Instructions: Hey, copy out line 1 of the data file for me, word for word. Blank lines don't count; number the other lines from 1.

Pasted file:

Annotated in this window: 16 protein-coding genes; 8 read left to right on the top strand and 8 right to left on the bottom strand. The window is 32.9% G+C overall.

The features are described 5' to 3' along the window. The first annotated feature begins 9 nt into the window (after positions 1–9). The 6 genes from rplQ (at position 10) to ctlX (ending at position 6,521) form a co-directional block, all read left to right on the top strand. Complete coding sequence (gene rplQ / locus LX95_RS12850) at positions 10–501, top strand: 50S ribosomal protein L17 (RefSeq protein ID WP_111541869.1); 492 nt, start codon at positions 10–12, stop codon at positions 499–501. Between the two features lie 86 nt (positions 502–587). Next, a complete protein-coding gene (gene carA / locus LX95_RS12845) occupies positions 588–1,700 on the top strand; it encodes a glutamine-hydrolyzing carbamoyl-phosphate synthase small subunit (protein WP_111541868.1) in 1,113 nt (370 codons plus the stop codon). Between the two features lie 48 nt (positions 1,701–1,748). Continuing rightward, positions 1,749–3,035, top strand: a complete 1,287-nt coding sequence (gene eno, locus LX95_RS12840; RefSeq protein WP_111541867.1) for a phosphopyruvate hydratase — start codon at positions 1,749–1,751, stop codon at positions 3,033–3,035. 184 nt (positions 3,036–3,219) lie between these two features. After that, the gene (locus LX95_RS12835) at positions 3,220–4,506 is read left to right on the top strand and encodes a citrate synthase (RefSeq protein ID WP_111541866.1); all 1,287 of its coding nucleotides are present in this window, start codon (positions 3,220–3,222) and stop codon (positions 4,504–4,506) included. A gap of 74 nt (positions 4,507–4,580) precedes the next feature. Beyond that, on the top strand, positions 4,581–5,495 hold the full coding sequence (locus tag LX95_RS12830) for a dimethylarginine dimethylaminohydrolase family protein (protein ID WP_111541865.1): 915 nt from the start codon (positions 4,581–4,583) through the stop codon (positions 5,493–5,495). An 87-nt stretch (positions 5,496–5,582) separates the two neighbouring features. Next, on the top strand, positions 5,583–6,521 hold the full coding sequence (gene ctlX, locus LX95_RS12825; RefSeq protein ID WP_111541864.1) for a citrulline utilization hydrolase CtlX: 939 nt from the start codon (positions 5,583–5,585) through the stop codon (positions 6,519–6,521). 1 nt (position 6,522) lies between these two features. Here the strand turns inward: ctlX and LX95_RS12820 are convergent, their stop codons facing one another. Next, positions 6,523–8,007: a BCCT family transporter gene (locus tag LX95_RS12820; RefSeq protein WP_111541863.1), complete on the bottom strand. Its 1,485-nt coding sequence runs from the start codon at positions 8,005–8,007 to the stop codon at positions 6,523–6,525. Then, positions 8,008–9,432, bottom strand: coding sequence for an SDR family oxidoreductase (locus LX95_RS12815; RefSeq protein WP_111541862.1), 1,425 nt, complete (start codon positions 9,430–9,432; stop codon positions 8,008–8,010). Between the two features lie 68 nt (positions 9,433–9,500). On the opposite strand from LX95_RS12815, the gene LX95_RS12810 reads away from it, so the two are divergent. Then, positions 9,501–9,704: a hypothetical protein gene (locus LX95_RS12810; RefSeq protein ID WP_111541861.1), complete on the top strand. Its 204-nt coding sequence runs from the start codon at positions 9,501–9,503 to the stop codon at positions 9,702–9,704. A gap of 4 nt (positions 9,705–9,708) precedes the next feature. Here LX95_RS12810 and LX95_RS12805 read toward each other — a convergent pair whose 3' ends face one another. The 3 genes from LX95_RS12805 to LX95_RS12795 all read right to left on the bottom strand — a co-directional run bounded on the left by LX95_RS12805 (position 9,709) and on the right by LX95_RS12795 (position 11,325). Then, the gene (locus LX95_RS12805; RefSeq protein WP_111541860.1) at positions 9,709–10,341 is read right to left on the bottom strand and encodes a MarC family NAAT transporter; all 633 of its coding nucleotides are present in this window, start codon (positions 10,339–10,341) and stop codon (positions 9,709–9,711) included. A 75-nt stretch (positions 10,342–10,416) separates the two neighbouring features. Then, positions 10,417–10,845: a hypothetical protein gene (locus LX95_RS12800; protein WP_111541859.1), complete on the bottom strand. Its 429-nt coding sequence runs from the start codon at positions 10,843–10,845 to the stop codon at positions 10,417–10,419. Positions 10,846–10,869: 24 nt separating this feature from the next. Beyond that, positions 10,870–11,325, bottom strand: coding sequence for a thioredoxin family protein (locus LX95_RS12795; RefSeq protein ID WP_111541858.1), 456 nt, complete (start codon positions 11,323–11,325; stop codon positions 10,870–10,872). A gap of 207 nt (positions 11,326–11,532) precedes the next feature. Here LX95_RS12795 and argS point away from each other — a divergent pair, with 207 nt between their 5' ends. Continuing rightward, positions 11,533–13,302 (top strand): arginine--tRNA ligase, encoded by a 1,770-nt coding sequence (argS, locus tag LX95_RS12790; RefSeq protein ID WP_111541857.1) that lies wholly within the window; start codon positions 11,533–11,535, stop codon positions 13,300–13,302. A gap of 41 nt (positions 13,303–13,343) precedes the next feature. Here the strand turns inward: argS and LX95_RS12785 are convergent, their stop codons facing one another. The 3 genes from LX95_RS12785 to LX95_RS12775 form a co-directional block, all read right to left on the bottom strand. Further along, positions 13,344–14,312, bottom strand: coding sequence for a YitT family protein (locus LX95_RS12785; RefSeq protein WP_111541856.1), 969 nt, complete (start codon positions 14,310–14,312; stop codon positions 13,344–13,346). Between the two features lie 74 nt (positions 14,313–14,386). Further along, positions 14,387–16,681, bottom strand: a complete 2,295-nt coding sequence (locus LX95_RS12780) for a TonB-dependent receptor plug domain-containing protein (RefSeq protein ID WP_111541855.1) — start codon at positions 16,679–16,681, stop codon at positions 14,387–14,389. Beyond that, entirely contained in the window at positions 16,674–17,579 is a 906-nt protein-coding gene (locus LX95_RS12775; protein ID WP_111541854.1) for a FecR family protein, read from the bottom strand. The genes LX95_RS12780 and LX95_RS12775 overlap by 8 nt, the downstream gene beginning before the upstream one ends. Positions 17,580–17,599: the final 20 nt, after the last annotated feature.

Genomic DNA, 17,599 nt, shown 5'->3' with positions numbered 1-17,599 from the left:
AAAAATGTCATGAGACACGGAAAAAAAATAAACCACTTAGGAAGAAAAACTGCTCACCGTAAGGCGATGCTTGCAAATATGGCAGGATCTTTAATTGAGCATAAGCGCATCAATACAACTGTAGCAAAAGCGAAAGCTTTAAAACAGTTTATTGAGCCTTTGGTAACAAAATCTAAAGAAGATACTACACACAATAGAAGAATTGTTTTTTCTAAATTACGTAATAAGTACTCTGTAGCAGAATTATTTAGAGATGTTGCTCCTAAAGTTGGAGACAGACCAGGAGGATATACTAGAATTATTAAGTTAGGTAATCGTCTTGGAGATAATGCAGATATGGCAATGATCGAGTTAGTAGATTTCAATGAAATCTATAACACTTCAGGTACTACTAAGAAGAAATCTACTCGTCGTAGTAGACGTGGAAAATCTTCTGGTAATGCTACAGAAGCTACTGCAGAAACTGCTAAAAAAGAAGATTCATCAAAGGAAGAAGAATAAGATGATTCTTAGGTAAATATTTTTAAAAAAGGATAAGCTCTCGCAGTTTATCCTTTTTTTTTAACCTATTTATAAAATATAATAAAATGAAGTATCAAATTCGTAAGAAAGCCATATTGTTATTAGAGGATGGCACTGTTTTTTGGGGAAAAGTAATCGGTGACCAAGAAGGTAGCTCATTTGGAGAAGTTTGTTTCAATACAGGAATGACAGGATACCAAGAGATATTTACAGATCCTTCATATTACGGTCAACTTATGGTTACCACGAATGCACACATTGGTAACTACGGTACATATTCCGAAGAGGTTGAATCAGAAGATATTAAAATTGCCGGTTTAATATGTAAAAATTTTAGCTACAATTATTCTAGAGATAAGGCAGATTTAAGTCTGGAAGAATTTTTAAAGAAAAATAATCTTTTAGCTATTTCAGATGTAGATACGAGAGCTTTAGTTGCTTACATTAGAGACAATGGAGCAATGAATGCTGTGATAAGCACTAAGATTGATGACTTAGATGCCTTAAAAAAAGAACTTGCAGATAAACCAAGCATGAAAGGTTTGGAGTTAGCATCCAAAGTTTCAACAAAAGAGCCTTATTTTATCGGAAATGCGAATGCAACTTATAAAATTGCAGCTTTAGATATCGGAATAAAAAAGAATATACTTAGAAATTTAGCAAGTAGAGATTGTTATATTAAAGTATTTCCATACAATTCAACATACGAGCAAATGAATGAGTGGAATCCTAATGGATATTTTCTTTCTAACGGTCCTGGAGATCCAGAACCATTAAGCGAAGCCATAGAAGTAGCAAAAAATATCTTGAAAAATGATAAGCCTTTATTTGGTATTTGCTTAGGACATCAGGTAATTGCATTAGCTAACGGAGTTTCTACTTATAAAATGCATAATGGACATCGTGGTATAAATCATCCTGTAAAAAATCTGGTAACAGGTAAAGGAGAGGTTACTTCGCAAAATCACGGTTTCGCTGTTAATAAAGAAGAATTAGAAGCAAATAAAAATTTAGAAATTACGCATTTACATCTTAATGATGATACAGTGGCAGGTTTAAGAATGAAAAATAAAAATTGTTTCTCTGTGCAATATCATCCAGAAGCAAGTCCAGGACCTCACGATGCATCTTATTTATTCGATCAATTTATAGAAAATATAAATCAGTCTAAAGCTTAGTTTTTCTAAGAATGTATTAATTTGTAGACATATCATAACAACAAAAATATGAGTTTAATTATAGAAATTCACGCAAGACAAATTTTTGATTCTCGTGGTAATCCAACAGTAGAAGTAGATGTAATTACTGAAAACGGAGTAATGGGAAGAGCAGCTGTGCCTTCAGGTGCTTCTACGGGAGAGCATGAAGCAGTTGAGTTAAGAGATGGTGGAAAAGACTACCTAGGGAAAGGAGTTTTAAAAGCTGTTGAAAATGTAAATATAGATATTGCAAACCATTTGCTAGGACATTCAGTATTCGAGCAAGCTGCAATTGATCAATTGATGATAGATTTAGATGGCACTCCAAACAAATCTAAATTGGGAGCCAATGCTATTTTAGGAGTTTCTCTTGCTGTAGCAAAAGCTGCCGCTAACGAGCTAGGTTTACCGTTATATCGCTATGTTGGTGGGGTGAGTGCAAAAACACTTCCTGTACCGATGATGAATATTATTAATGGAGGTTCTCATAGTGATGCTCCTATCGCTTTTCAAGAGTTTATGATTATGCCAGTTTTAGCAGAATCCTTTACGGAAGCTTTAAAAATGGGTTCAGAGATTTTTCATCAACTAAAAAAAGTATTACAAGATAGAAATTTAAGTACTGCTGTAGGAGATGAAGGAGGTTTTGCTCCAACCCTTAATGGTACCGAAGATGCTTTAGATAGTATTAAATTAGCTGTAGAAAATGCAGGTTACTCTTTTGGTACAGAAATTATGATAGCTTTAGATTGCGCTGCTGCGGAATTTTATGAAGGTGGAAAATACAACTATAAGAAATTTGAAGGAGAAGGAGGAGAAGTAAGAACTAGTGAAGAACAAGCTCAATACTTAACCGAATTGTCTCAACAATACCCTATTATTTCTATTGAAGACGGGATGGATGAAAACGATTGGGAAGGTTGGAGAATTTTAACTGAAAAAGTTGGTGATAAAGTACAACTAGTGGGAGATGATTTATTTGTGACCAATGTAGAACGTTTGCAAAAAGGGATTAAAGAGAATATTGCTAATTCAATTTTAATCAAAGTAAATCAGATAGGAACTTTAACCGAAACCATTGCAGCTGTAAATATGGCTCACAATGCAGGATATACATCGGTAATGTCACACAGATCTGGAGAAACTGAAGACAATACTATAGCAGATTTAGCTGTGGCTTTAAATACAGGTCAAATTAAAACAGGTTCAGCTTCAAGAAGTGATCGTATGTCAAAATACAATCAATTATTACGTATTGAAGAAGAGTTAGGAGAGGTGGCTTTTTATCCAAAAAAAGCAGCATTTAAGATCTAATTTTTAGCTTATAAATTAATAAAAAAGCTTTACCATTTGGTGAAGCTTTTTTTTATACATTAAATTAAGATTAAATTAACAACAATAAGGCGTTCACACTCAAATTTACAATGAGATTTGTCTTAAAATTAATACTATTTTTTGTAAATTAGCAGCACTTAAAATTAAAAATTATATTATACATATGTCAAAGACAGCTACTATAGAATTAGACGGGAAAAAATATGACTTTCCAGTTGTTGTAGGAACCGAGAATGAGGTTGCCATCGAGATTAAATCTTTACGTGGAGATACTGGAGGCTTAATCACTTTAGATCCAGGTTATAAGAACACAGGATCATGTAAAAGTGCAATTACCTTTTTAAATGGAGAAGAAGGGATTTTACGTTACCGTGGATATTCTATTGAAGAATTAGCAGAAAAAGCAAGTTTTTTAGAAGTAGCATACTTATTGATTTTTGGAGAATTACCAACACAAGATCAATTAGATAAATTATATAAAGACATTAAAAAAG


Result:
Annotated in this window: 16 protein-coding genes; 8 read left to right on the top strand and 8 right to left on the bottom strand. The window is 32.9% G+C overall.